LANCASTER, Calif. – When Jerral Hancock came home from the Iraq war missing one arm, the other barely working and a paralyzed body that was burned all over, he was a hero to this Mojave Desert town that wears its military pride on its sleeve.
Soon, he was being called upon to use his one remaining hand to cut ribbons and wave to people during parades. Then, after everyone had gone home, Hancock would too. That’s where he would be forgotten by all but his two young children and his parents.
That was until the students in teacher Jamie Goodreau’s U.S. history classes at Lancaster High School learned how Hancock had once gotten stuck in his modest mobile home for half a year – “like being in prison,” he said – when his handicapped-accessible van broke down. Or how the hallways of his tiny house were so narrow he couldn’t get his wheelchair through most of them.
They would fix that, Goodreau’s students decided, by building Hancock a new handicapped-accessible home from the ground up. It would be their end-of-the-year project to honor veterans, something Goodreau’s classes have chosen to do every year for the past 15 years, usually raising $25,000 or $30,000 for veterans charities and a celebratory dinner.
This time, however, the stakes would be much higher.
Now six months later, the students have closed escrow on a $264,000 property. Blueprints have been drawn up for the new home, and the students plan to break ground in December.
“We had no doubt that it could be done,” Joseph Mallyon, a Lancaster High senior, said with a smile as he sat in Goodreau’s classroom with several of his fellow students. “Now there are some people in the community, you know, the older people, the people who have jobs, who go through life every day and know the harsh reality of things, those people doubt us. But we just accept it and say, ‘Watch what we can do.’”
After Goodreau’s students shocked Lancaster and neighboring Palmdale, Calif., by raising $80,000 in four months – mainly by holding yard sales, pizza nights and peddling things such as T-shirts and refrigerator magnets – the whole community began to get involved.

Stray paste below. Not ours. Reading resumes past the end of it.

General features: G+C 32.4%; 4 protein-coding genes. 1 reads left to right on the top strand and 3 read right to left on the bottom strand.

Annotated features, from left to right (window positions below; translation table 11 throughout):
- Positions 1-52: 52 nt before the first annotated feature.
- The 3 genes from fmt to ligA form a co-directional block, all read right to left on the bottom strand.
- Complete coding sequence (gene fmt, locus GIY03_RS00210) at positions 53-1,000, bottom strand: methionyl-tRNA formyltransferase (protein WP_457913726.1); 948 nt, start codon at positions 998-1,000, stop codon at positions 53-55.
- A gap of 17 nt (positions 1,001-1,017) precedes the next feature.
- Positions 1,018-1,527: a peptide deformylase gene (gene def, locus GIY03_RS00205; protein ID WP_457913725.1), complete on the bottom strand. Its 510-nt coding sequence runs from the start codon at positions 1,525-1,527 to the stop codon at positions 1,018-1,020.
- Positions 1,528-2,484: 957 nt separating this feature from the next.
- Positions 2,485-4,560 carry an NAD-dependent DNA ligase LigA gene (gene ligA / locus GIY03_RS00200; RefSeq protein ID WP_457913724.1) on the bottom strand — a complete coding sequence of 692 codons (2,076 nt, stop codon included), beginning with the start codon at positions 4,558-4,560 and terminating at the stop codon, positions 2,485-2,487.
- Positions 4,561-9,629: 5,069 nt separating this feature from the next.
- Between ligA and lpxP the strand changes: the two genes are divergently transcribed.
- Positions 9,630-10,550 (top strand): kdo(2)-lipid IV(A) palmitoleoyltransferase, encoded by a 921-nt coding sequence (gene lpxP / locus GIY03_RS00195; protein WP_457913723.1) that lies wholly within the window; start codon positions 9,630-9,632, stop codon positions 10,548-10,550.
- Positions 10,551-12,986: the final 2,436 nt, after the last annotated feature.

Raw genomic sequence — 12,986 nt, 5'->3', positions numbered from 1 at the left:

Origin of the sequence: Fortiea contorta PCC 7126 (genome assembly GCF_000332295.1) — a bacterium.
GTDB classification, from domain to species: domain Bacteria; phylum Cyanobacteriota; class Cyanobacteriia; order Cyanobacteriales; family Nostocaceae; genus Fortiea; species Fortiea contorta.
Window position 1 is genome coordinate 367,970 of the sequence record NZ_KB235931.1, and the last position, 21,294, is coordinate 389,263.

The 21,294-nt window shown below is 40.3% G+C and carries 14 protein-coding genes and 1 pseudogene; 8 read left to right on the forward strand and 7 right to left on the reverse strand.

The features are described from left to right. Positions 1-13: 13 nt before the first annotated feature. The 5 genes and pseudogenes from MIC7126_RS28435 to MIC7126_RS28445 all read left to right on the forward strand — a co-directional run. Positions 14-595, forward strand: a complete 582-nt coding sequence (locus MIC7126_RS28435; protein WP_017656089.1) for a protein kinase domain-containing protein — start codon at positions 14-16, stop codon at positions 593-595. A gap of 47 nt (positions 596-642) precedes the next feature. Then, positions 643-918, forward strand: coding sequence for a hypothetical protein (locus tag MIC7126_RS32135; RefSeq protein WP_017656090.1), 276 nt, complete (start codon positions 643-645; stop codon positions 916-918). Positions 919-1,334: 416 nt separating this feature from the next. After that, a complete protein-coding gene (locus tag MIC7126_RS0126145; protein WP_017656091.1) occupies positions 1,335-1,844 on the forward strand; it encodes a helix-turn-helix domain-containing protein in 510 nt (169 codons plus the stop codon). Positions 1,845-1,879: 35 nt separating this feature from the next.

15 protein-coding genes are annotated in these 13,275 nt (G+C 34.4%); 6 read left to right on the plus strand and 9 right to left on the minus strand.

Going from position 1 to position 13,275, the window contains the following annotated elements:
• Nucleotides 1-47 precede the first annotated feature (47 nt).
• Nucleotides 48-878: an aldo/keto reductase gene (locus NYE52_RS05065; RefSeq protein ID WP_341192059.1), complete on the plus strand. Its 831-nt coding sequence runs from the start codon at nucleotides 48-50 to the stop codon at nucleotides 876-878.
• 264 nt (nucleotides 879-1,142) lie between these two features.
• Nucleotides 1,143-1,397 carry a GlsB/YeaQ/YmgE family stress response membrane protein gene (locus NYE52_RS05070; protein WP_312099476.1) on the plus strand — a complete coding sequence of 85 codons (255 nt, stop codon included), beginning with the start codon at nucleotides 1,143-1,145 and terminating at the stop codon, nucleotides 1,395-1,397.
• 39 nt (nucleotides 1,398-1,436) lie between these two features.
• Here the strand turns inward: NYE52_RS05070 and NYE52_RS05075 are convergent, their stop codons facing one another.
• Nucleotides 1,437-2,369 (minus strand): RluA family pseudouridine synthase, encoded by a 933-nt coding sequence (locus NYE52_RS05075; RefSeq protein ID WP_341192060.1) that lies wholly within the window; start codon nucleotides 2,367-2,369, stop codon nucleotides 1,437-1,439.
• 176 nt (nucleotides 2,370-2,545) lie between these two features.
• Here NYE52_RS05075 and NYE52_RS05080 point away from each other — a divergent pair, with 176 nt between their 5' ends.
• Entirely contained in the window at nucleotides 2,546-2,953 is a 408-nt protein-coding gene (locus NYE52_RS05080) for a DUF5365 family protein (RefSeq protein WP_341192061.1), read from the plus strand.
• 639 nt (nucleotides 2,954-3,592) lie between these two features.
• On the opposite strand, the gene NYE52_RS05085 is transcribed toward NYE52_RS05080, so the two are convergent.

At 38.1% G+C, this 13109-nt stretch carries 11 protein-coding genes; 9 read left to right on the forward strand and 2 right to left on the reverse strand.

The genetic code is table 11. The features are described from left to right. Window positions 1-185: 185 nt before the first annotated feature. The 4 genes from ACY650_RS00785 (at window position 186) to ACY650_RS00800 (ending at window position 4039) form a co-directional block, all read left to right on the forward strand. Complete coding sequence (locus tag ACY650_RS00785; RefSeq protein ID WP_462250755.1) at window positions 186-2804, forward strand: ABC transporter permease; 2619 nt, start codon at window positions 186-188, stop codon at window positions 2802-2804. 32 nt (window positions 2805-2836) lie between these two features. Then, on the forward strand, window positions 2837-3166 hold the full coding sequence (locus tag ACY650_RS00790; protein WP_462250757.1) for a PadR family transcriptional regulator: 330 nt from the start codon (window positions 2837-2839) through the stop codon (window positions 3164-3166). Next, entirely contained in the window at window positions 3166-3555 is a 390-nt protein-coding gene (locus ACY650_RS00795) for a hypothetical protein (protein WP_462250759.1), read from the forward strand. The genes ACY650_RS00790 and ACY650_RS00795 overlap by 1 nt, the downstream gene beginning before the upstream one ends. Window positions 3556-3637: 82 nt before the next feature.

Big box stores offered discounts on building supplies. A construction contractor volunteered to pitch in when the building begins. An architectural firm provided the blueprints. The real estate agent waived her commission. The credit union at nearby Edwards Air Force Base kicked in money from new loans it writes.
Even the inmates at the local prison held a sale of their art work and donated the proceeds.
Hancock was driving a tank through Baghdad on May 29, 2007, when the vehicle was hit by an improvised explosive device that blew a hole through its armor and set it ablaze. Shrapnel lodged in his spine, paralyzing his legs so that he couldn’t get out. It happened on his 21st birthday.
“Yeah,” said the laconic former soldier who somehow never lost his sense of humor. “That part really sucked.”
Due to leave the military in a few months, he’d bought a mobile home near his mother’s place in Lancaster. It was small but a good first home for a young guy with a wife, two kids and a dog. But he hadn’t planned on coming home in a wheelchair.
After his wife left him and his 9-year-old son and 6-year-old daughter, his mother and stepfather became his caretakers.
After returning home, Hancock often was honored at public events. But after the fist bumps of hello and goodbye (he can’t quite use his hand to shake someone else’s), people would go their own way. They assumed, some said, that anybody that badly hurt must have a huge support group behind him. Hancock admitted he let them think that.
“I don’t like to complain,” he said.
Then Goodreau’s students took up his cause. He’d met her at several veterans events and trusted her enough to open up to them.
Since then, he said, helping the students with their effort has given him a sense of purpose. He is stunned by the magnitude of their effort.
“They gave up their last summer of high school for me,” he said in a voice filled with awe.
Actually, they gave up even more. Goodreau’s veteran projects normally end with the summer. This year’s group, whose members have already collected their A grades, vowed to continue the project they call Operation All The Way Home until Hancock has a new roof over his head, hopefully by next summer.
When asked why she’s continuing, Nicole Skinner, 17, who graduated in June and is now a college freshman, laughed.
“Just look at him, man. Many people these days are complaining about their lives, and you look at him and what he’s been through, and he’s still smiling and all. He’s not complaining,” she said, “He’s just so motivating.”